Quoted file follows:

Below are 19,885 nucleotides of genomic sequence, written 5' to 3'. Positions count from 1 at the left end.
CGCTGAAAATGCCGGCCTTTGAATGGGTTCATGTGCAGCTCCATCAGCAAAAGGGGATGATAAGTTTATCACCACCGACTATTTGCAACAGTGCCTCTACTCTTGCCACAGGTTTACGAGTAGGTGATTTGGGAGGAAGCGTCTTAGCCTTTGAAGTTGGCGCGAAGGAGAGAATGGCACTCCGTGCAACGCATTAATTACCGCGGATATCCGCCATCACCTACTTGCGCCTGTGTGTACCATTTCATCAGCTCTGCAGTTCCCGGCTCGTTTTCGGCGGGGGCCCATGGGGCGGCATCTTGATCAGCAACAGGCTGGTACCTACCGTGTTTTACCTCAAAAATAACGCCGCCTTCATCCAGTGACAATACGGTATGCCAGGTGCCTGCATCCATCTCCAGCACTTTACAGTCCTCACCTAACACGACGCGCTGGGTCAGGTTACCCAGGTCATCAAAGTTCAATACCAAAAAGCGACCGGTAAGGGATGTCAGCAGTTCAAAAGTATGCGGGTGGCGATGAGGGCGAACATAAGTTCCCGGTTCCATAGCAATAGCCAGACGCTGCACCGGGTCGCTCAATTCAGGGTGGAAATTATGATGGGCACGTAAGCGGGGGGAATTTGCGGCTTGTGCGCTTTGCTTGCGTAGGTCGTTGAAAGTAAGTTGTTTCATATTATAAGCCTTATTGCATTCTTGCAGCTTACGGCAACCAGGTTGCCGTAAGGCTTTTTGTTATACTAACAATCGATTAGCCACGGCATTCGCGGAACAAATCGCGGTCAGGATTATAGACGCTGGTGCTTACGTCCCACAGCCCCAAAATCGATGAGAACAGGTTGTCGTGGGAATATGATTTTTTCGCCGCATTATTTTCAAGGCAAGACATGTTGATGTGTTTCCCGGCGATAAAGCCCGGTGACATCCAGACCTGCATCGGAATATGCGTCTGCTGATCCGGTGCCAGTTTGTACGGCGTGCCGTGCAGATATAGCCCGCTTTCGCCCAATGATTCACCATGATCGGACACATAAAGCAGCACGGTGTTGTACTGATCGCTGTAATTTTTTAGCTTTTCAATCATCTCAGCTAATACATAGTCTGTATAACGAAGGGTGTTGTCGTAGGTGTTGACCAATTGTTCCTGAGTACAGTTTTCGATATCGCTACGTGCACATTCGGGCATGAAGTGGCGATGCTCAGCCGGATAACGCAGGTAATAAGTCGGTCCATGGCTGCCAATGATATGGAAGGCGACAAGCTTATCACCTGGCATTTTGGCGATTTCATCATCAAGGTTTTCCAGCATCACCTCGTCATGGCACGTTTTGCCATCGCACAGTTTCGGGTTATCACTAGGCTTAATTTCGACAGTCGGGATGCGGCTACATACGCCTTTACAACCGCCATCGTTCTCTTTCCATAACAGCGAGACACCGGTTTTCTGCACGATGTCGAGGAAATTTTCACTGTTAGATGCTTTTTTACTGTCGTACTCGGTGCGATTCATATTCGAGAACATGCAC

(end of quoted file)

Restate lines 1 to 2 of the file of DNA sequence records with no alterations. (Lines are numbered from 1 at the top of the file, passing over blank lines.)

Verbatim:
Below are 19,885 nucleotides of genomic sequence, written 5' to 3'. Positions count from 1 at the left end.
CGCTGAAAATGCCGGCCTTTGAATGGGTTCATGTGCAGCTCCATCAGCAAAAGGGGATGATAAGTTTATCACCACCGACTATTTGCAACAGTGCCTCTACTCTTGCCACAGGTTTACGAGTAGGTGATTTGGGAGGAAGCGTCTTAGCCTTTGAAGTTGGCGCGAAGGAGAGAATGGCACTCCGTGCAACGCATTAATTACCGCGGATATCCGCCATCACCTACTTGCGCCTGTGTGTACCATTTCATCAGCTCTGCAGTTCCCGGCTCGTTTTCGGCGGGGGCCCATGGGGCGGCATCTTGATCAGCAACAGGCTGGTACCTACCGTGTTTTACCTCAAAAATAACGCCGCCTTCATCCAGTGACAATACGGTATGCCAGGTGCCTGCATCCATCTCCAGCACTTTACAGTCCTCACCTAACACGACGCGCTGGGTCAGGTTACCCAGGTCATCAAAGTTCAATACCAAAAAGCGACCGGTAAGGGATGTCAGCAGTTCAAAAGTATGCGGGTGGCGATGAGGGCGAACATAAGTTCCCGGTTCCATAGCAATAGCCAGACGCTGCACCGGGTCGCTCAATTCAGGGTGGAAATTATGATGGGCACGTAAGCGGGGGGAATTTGCGGCTTGTGCGCTTTGCTTGCGTAGGTCGTTGAAAGTAAGTTGTTTCATATTATAAGCCTTATTGCATTCTTGCAGCTTACGGCAACCAGGTTGCCGTAAGGCTTTTTGTTATACTAACAATCGATTAGCCACGGCATTCGCGGAACAAATCGCGGTCAGGATTATAGACGCTGGTGCTTACGTCCCACAGCCCCAAAATCGATGAGAACAGGTTGTCGTGGGAATATGATTTTTTCGCCGCATTATTTTCAAGGCAAGACATGTTGATGTGTTTCCCGGCGATAAAGCCCGGTGACATCCAGACCTGCATCGGAATATGCGTCTGCTGATCCGGTGCCAGTTTGTACGGCGTGCCGTGCAGATATAGCCCGCTTTCGCCCAATGATTCACCATGATCGGACACATAAAGCAGCACGGTGTTGTACTGATCGCTGTAATTTTTTAGCTTTTCAATCATCTCAGCTAATACATAGTCTGTATAACGAAGGGTGTTGTCGTAGGTGTTGACCAATTGTTCCTGAGTACAGTTTTCGATATCGCTACGTGCACATTCGGGCATGAAGTGGCGATGCTCAGCCGGATAACGCAGGTAATAAGTCGGTCCATGGCTGCCAATGATATGGAAGGCGACAAGCTTATCACCTGGCATTTTGGCGATTTCATCATCAAGGTTTTCCAGCATCACCTCGTCATGGCACGTTTTGCCATCGCACAGTTTCGGGTTATCACTAGGCTTAATTTCGACAGTCGGGATGCGGCTACATACGCCTTTACAACCGCCATCGTTCTCTTTCCATAACAGCGAGACACCGGTTTTCTGCACGATGTCGAGGAAATTTTCACTGTTAGATGCTTTTTTACTGTCGTACTCGGTGCGATTCATATTCGAGAACATGCAC